“A messianic promise, even if it was not fulfilled, at least in the form in which it was uttered, even if it rushed headlong toward an ontological content, will have imprinted an inaugural and unique mark in history. And whether we like it or not, whatever consciousness we have of it, we cannot not be its heirs. There is no inheritance without a call to responsibility.”

—Jacques Derrida, Specters of Marx (1994)

All forms of time suspended

“The hundreds of references to time were complementary, in that keeping track of the rhythms of the universe was another way of comprehending the interventions of the supernatural. Sewall actually lived amid several modes of time. As a merchant he had slow, uncertain communications with his business partners overseas. Months went by before he knew whether ships were lost or safe in port (LB 1:86). But while the rhythm of the world of work was irregular and slow-paced, the rhythm of historical time was fixed in a certain pattern. The bits and pieces of news that reached Sewall from abroad fell in order as evidence that the sequence described in Revelation was rapidly unfolding. Historical time, like the phases of a war and events in Massachusetts politics, was really prophetic time, and Sewall struggled to decipher the relationship between the two. Time for him was also a complex structure of coincidences. And time was finally GOD’S time’ (2:660) in that he alone determined what would happen. As Sewall lay in bed at night listening to the clock tick way the minutes, this sound was cause for reflection on the profound contingency of life. To know this, to know time, was to feel that life could end abruptly, without warning.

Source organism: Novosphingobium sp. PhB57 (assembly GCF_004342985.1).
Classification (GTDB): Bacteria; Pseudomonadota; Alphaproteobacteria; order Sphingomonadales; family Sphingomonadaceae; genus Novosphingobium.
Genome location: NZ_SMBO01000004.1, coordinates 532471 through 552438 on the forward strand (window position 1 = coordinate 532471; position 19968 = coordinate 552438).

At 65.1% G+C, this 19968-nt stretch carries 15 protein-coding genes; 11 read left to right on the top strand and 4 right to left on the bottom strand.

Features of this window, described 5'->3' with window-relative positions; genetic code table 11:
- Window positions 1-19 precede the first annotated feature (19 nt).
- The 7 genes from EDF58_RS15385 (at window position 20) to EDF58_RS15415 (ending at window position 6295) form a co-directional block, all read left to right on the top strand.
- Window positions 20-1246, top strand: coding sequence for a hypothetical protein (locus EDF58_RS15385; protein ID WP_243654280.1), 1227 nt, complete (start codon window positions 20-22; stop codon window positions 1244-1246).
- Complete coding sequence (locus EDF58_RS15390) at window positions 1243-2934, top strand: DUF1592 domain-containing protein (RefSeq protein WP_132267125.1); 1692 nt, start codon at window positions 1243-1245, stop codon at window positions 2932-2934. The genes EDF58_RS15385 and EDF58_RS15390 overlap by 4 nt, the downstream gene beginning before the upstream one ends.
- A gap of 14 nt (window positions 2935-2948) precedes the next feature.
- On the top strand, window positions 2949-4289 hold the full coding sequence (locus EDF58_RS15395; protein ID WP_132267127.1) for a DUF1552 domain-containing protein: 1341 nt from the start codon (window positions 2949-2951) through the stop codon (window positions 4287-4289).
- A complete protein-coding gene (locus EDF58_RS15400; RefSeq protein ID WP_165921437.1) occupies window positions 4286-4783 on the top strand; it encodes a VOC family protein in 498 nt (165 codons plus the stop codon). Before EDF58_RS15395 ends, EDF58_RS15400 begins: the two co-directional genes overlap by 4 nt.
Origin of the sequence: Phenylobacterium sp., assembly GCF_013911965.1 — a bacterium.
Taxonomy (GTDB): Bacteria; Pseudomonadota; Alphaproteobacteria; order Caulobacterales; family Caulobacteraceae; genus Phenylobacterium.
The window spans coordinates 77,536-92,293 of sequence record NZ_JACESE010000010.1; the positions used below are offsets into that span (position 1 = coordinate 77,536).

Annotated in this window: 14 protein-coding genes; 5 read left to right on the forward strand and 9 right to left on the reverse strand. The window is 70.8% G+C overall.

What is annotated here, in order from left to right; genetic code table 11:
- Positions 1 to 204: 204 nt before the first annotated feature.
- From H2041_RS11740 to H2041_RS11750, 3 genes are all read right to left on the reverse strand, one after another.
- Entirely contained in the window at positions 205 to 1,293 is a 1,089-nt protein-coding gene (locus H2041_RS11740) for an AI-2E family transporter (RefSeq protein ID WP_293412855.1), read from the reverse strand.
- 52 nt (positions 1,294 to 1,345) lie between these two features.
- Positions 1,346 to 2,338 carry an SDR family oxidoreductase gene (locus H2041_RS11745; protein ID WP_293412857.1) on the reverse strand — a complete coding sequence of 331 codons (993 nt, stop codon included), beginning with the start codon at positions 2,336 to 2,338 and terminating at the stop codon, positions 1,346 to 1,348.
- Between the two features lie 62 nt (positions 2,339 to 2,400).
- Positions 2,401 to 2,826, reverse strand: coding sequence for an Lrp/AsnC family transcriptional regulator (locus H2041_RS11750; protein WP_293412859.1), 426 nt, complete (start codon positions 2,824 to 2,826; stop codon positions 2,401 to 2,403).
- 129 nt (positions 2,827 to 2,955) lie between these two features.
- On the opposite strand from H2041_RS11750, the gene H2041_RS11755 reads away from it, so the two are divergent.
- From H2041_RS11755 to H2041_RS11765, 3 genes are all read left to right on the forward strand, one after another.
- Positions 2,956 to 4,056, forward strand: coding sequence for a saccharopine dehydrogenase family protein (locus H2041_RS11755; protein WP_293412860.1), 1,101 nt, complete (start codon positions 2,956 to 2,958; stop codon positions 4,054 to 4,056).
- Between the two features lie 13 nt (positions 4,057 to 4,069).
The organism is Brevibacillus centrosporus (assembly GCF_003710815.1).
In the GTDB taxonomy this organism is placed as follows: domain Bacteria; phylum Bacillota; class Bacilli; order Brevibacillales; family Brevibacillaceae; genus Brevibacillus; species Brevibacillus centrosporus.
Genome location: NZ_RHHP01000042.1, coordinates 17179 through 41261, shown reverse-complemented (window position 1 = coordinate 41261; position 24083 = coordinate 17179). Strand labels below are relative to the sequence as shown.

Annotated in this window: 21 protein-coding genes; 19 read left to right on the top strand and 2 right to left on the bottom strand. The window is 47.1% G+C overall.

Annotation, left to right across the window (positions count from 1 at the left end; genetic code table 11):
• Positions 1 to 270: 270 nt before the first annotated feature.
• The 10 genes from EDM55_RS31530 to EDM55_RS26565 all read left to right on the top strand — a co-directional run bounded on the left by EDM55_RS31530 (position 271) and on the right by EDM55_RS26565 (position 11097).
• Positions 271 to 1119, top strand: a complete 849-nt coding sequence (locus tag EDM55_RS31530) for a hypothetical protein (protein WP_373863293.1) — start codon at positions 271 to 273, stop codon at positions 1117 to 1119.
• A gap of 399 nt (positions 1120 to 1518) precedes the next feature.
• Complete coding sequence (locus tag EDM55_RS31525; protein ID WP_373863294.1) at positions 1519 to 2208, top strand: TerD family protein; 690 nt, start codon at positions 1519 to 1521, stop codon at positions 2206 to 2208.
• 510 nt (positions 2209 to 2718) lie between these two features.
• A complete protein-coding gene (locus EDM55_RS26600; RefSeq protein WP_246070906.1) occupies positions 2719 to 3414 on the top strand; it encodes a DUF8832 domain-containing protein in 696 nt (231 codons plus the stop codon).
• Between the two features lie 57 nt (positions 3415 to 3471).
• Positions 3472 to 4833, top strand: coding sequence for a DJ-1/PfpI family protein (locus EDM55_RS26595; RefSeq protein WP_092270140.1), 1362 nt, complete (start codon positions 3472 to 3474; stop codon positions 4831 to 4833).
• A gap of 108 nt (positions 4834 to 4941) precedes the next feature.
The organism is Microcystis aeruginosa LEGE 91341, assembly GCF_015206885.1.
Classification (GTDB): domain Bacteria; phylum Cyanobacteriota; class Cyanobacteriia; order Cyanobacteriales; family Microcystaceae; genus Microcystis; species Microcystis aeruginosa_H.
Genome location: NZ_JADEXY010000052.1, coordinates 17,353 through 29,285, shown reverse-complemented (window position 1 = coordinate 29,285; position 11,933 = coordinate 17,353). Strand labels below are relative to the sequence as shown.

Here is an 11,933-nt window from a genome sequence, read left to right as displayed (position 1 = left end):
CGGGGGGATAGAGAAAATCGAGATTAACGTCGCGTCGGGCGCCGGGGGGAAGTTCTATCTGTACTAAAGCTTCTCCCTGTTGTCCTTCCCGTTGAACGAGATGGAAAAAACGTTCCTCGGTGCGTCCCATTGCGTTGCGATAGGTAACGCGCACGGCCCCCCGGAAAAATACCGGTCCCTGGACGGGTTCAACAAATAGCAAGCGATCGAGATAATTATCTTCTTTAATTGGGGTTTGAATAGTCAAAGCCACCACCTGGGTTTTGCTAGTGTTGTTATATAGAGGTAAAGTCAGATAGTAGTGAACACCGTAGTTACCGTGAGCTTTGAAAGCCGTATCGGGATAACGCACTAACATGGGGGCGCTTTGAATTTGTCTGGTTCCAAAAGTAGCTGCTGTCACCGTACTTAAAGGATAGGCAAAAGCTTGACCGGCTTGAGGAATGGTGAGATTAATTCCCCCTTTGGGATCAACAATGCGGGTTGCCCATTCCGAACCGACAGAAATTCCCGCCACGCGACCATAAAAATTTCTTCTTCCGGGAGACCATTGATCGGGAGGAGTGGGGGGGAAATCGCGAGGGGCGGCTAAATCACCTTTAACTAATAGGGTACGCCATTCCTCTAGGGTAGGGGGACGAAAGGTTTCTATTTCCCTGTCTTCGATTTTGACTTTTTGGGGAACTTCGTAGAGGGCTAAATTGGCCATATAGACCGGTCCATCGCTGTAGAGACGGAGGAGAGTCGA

Yet Sewall sensed that time was never to be understood as permanent or regular. Though prophecy unfolded, though the clock ticked away the hours by an unvarying beat, though the seven days of Genesis were stamped immutably upon the calendar, the will of God stood over and above any structures, even structures God created. All existence was contingent, all forms of time suspended, on his will. The unexpected crash of a glass to the floor (1:378) was like the crash of God’s anger breaking in upon the flow of time: ‘How suddenly and with surprise can God destroy!’ (1:418). The diary entries pile up as Sewall notes the happening of the unexpected — the roaring of a cow in the street (1:288), the cry of fire, the ‘amazing News’ (1:564) of someone’s sickness, and most frightening of all, the deaths that happen without warning. Sewall was fascinated by such cases…” — David D. Hall, Worlds of Wonder, Days of Judgment